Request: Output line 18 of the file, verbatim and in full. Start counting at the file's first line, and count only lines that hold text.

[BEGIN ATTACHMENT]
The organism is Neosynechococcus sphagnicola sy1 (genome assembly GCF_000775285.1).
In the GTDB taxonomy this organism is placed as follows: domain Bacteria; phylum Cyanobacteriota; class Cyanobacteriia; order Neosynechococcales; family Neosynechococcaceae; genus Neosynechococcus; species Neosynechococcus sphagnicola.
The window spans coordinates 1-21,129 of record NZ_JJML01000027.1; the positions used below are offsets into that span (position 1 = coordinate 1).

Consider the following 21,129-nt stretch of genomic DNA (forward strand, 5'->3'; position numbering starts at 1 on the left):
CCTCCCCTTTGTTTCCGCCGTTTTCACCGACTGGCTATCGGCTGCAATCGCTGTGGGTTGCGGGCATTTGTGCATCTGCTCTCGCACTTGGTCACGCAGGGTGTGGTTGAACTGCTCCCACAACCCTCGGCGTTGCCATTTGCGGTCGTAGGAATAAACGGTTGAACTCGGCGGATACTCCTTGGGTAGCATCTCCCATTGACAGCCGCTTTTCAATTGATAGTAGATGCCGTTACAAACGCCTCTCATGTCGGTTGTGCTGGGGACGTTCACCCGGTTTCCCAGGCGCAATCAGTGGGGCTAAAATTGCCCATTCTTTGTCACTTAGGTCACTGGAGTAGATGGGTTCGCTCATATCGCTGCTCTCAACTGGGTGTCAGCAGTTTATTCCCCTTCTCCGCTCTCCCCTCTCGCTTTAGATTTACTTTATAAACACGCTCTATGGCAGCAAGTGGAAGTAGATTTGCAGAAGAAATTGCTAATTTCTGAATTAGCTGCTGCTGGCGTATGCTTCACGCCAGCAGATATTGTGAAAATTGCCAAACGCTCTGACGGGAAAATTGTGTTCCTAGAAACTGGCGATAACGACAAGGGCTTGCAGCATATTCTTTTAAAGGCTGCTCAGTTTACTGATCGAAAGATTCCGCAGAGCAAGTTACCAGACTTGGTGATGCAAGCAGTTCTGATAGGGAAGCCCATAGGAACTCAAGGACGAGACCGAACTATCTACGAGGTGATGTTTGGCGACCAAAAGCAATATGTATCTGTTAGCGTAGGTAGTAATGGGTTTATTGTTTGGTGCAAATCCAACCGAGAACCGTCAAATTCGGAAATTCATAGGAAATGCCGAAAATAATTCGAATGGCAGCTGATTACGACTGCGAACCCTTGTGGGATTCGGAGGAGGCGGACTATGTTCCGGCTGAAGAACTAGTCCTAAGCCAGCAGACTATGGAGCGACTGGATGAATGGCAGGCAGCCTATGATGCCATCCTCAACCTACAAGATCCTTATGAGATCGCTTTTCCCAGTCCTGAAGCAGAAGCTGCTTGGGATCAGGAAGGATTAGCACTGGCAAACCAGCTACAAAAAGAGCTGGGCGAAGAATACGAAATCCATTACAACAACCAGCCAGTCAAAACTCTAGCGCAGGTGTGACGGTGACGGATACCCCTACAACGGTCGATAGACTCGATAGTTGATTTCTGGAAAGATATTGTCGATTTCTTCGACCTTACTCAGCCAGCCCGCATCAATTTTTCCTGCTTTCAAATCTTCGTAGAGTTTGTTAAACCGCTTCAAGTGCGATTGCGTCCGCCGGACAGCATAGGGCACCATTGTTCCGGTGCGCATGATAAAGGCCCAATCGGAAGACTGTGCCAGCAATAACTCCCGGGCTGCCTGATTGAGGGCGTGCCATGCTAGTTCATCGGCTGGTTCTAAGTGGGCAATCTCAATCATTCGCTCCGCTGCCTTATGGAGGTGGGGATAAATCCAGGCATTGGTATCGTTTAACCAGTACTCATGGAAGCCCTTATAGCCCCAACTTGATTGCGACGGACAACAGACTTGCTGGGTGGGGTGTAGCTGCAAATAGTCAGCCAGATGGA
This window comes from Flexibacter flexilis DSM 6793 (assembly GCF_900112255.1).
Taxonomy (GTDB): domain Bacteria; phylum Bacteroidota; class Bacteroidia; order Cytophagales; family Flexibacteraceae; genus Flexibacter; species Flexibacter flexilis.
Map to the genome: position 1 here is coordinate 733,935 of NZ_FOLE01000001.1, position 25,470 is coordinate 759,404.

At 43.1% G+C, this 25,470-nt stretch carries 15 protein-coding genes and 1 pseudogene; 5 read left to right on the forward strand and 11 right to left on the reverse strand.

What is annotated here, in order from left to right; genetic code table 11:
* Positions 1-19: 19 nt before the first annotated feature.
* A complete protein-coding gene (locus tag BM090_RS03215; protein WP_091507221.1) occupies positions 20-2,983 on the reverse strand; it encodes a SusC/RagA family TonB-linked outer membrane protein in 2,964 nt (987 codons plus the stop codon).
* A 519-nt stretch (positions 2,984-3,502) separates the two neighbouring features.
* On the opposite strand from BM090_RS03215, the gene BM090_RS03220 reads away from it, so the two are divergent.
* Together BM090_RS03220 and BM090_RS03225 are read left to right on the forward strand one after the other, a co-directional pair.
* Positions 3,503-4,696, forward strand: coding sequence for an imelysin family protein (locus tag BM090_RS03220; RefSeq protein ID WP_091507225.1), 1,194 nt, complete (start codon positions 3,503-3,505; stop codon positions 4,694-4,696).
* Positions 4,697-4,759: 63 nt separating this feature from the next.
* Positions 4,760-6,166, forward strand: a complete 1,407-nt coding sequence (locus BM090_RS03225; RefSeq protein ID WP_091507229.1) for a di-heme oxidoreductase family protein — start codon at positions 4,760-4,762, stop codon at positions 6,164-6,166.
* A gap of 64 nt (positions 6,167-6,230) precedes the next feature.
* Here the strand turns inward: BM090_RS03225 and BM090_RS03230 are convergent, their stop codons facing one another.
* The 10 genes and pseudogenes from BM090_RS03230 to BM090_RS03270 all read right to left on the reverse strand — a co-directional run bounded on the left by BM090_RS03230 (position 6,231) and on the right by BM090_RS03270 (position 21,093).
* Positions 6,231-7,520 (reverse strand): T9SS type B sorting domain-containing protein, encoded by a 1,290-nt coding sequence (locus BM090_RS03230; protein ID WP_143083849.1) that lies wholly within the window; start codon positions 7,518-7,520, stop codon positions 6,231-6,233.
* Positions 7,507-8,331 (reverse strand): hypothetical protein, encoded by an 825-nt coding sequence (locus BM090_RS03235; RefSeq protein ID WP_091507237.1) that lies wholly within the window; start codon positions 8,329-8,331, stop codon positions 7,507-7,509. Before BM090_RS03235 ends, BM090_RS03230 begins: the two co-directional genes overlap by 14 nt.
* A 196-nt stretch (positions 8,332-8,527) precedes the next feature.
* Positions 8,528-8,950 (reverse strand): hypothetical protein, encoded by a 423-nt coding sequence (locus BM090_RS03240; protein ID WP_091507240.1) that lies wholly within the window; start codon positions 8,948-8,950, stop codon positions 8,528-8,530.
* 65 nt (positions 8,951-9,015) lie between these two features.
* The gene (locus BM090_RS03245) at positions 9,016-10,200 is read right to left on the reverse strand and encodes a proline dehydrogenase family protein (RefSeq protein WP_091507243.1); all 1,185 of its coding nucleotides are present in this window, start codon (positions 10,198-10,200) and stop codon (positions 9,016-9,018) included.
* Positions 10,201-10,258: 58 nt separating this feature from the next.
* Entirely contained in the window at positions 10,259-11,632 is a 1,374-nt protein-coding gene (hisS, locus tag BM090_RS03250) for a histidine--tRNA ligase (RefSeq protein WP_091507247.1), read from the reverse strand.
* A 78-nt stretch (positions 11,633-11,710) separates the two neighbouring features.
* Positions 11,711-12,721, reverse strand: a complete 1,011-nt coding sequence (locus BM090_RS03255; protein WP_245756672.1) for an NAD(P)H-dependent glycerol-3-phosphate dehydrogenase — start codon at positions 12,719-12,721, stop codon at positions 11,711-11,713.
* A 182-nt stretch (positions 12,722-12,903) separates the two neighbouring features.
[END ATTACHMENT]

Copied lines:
* Positions 4,760-6,166, forward strand: a complete 1,407-nt coding sequence (locus BM090_RS03225; RefSeq protein ID WP_091507229.1) for a di-heme oxidoreductase family protein — start codon at positions 4,760-4,762, stop codon at positions 6,164-6,166.